Our study is to assess the prognosis of neck residue NPC patients and the efficacy of radical neck dissection in the treatment of these patients.
68 neck residue NPC patients were recruited. Each neck residue patient was matched to another three patients, adjusting for age(Â±5 years), gender, pathological type, T'N'M stage, RT technique and type of treatment from the same institute and time period of therapy (Â± 18 months). The primary endpoint was progression-free survival (PFS). Secondary endpoints were overall survival (OS), distant metastasis-free survival (DMFS), and locoregional relapse-free survival (LRRFS). The Cox proportional hazards model was used to calculate hazard ratios (HRs) with 95% confidence intervals (CIs) and in multivariable analysis to test the independent statistical significance of NPC patients. All statistical tests were two-sided.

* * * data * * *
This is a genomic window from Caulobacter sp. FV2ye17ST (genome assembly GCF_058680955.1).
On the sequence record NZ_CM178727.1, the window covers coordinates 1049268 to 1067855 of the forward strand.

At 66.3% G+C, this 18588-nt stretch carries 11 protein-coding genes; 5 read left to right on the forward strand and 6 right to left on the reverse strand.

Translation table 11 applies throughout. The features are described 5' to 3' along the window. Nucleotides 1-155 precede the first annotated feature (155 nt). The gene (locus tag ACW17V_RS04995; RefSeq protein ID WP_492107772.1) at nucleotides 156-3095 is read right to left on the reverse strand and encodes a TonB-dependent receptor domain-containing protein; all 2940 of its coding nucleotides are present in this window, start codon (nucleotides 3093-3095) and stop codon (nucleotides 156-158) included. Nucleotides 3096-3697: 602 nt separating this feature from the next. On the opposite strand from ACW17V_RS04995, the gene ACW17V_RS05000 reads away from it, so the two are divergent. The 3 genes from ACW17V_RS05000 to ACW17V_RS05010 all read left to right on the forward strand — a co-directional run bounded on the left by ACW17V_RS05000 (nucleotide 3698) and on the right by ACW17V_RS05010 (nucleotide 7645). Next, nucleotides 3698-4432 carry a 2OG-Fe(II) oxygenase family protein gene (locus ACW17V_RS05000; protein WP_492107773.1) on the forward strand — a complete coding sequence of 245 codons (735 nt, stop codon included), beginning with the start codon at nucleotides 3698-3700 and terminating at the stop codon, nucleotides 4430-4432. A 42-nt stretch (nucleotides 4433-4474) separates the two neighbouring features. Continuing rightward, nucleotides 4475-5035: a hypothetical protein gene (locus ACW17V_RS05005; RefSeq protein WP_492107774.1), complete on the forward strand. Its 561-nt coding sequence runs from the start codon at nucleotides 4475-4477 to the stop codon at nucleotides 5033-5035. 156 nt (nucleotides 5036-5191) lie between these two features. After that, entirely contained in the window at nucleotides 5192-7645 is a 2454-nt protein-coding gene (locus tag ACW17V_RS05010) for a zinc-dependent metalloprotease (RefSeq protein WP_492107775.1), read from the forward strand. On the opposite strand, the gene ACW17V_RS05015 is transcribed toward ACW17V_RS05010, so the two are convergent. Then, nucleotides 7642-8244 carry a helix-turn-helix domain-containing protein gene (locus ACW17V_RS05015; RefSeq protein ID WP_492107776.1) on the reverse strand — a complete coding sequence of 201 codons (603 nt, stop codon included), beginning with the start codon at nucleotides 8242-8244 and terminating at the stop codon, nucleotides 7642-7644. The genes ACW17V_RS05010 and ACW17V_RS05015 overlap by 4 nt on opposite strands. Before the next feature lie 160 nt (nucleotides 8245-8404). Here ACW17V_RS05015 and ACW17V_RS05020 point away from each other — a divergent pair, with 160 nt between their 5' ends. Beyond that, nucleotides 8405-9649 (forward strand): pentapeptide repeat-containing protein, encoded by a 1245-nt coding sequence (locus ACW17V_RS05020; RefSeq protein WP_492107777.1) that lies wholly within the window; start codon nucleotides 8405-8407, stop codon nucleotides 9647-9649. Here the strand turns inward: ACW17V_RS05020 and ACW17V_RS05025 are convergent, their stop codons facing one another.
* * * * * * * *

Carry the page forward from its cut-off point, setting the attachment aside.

With a median follow-up of 44 months, residual group significantly decreased the 3-year PFS rate(87.6% vs. 46.7%; HR of progression = 6.09, 95% CI = 3.66 to 10.14; P < 0.001), OS(92.8% vs. 85.3%; HR of death = 3.536, 95% CI = 1.78 to 7.04; P < 0.001), distant metastasis-free survival ( 90.4% vs.77.6%; HR of distant relapse = 3.21, 95% CI = 1.70 to 6.05; P < 0.001) and locoregional relapse-free survival rate (97.1% vs.54.1%; HR of locoregional relapse = 18.93, 95% CI = 8.19 to 43.78; P < 0.001). Multivariable analysis showed that neck residue was still an independent prognostic factor for PFS, OS, DMFS and LRRFS, respectively, after adjusting for other risk factors.
Neck residue after completely treatment was associated with poor prognosis for NPC patients. In addition of management of radical neck dissection, more intensive treatment should be provided for the patients with neck residue after completely chemoradiotherapy.
Clinical trial identification
All authors have declared no conflicts of interest.